This weekend there is an anniversary to be noted in my life. Not a big one to be celebrated with cards and balloons and much levity. It will pass quietly, without fuss and be remarked upon by no one but me. But each year as it passes I think about how life might have been had I not taken that brave and, as some people thought, uncharacteristic decision almost a decade ago.

I write, of course, about my decision to leave my career behind and paddle off downstream towards who knew what leaving behind almost everything that I had known as an adult but sure in my conviction that it was the right thing to do. It was nine years ago this weekend that I astounded my friends and colleagues and left paid employment to take up the challenges of life at home with two small children, then 3 and 2. After 11 demanding, exhilarating, exhausting, fulfilling and often terrifying years of working for a large, commercial law firm, I was to change the direction of my life forever and take on something entirely new.

I had a leaving do in a bar near the office. My team, friends such as had not left already and those partners to whom I had been close came to wish me well. Other people popped in for a quick drink, anxious to ensure that yet another leaving do should not clog up too much of their Friday night. I was terribly worried that I would cry, be unable to speak, my throat thickened by rising emotion that I would be unable to control and so depart with reddened eyes leaving the impression that I was regretting my decision. I regularly express my emotion through tears and have always found the end of things difficult to face, even if I am not keen to hang on to them.
However, my fears were unfounded. I graciously accepted gifts and best wishes and breezed out into the warm Spring evening without shedding a tear. With barely a backward glance in fact.

I am me and so of course I had a plan of action. I had had my three months’ notice period to try to work out how I felt. My main worry was that the essence of me was a lawyer and if you took that away there would be nothing left. I could not remember a time when I wasn’t dreaming of being a lawyer, studying to be a lawyer or being a lawyer. I couldn’t imagine a me that wasn’t defined by what I did. (As it turned out, I was right to have this concern and it has taken a very large part of the last nine years to figure it out.) To start with, when new people asked me what I did in the real world I proudly gave them my cv. Over time, my previous achievements have become far less important and are only revealed if I feel the need to pull rank – a rare occurrence indeed.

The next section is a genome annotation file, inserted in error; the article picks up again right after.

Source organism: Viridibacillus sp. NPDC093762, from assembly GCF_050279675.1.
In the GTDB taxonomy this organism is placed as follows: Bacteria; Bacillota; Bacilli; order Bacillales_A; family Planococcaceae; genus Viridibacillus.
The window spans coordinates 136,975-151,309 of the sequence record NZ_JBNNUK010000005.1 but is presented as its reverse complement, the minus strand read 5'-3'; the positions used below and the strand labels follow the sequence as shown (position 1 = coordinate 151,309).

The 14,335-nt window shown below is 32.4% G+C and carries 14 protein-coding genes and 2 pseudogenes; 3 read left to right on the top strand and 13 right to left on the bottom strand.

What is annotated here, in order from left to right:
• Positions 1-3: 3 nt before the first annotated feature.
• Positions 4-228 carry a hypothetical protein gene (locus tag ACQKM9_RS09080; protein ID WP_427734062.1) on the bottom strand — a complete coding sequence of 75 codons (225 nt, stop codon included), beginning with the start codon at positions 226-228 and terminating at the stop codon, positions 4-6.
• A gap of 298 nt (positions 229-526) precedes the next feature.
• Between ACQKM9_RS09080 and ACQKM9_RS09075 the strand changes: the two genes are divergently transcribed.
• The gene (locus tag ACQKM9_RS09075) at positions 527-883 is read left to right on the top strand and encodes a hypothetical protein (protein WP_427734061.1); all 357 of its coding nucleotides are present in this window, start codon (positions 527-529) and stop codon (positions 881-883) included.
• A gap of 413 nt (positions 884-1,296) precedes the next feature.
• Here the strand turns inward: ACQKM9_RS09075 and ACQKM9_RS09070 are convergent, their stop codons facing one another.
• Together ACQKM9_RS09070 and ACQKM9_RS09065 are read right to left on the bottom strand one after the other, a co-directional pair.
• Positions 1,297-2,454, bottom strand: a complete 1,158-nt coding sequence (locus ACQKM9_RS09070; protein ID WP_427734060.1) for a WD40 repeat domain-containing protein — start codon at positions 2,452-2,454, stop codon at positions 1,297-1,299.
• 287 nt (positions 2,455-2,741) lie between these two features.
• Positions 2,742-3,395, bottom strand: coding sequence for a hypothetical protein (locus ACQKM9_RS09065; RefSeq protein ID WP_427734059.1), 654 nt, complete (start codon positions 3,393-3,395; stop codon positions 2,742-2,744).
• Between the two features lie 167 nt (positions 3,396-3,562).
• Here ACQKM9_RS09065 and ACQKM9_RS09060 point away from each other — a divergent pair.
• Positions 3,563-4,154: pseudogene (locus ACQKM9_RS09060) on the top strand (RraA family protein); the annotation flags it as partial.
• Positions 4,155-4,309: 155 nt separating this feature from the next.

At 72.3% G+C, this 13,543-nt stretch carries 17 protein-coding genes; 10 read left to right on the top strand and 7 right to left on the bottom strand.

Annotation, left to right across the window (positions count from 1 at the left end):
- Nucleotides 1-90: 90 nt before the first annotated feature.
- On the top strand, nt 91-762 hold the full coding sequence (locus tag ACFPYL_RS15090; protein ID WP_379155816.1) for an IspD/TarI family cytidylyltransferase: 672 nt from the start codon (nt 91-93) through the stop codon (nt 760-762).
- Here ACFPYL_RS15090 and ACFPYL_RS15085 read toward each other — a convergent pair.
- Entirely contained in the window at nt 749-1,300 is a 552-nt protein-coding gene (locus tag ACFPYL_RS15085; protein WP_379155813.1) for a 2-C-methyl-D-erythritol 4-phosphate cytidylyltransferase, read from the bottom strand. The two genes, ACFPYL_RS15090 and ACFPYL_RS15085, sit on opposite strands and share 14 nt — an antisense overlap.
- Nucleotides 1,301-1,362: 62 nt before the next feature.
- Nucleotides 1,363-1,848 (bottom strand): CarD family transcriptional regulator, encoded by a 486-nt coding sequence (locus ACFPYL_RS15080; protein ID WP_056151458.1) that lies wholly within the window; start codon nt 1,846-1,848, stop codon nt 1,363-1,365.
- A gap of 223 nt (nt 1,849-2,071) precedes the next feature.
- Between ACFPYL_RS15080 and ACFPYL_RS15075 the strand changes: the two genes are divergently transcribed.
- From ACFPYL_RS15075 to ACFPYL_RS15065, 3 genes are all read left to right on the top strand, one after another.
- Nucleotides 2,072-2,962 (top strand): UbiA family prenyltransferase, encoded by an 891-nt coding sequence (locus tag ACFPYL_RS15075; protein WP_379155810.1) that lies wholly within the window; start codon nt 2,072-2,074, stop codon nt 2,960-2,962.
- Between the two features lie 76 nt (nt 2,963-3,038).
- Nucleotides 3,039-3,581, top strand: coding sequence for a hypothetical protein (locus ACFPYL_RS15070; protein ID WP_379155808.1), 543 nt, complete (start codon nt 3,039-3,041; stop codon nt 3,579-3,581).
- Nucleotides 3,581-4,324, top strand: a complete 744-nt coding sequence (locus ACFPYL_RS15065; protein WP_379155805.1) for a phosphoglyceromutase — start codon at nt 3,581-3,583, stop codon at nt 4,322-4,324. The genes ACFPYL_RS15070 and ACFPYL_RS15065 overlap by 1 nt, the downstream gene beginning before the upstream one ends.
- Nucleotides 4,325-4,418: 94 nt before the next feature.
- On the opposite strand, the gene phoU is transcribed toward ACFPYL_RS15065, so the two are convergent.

I decided to treat my new life rather like a sabbatical and give myself three months off during which time I would not give any thought to what was to become of my career. A couple of quite big clients had said that I could take their work with me and do it from home as a consultant. I was even offered a part time job as a lawyer at the university. But I felt that I had to give this “stay at home mum” thing a proper chance to work and so, whilst I couldn’t help but read the legal press and keep my knowledge up to date, I spent the Summer in the garden making sandcastles.

By the time the Autumn came I wasn’t much further forward with my life plan but I had decided that it wouldn’t involve the law and so I rang the clients, thanked them for their faith in me and severed those ties. I then spent the following eight years submerged in babies and preschool paraphernalia only to emerge, slightly shell shocked but relatively unscathed, when my youngest started school last September.

I am still sure it was the right decision. Had I not left I would never have had my third or fourth child, a thought that I can hardly process. We would never have achieved the stability that we have created for our family and I would never have shaken off the fear that I was spreading myself way too thinly to be of any use to anyone. But each May, as the anniversary flies by, I allow myself a slightly self-indulgent moment of wistfulness as I wonder how it might have been.